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Pathology of peste des petits ruminants virus infection in small ruminants and concurrent infections

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Abstract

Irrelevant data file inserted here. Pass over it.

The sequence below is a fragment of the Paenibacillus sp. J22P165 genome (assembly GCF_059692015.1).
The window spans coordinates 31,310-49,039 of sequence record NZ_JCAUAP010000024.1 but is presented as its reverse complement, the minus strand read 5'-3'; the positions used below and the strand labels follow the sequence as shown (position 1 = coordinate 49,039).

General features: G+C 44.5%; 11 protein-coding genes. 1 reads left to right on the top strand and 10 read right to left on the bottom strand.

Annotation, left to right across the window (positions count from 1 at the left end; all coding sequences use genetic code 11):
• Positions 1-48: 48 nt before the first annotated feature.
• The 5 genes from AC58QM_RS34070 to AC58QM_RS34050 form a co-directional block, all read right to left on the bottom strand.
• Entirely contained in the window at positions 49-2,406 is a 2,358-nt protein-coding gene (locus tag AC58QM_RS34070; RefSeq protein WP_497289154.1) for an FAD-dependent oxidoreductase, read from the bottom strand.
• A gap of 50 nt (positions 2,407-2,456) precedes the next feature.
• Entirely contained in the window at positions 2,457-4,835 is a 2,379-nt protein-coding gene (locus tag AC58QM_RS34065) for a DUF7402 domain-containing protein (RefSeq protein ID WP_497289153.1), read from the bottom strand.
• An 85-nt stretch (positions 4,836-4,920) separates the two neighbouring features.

Peste des petits ruminant (PPR) is a systemic viral disease of goats and sheep characterized by gastrointestinal and respiratory system lesions with high rate of mortality. Rhinitis, conjunctivitis, serous-mucopurulent naso-ocular discharge, pneumonia, coughing, dispnea, erosive-ulcerative oral lesions, and diarrhea are the most prominent clinicopathological features of the disease. Histopathologically, pseudomembraneous stomatitis, necrotic tonsillitis, fibrinohemorrhagic enteritis, and proliferative interstitial pneoumonia are seen. Syncytial cells and cytoplasmic and/or nuclear eosinophilic inclusion bodies are considered as pathognomonic. Like the other morbilli viruses, PPR virus can also cause lesions in the kidney, brain, and abomasum. The PPRV tropism can be explained by the mechanism in which PPRV binds to receptors on the cell surface. The PPR in small ruminants often shows coassociation with secondary viral, bacterial, and parasitary infections.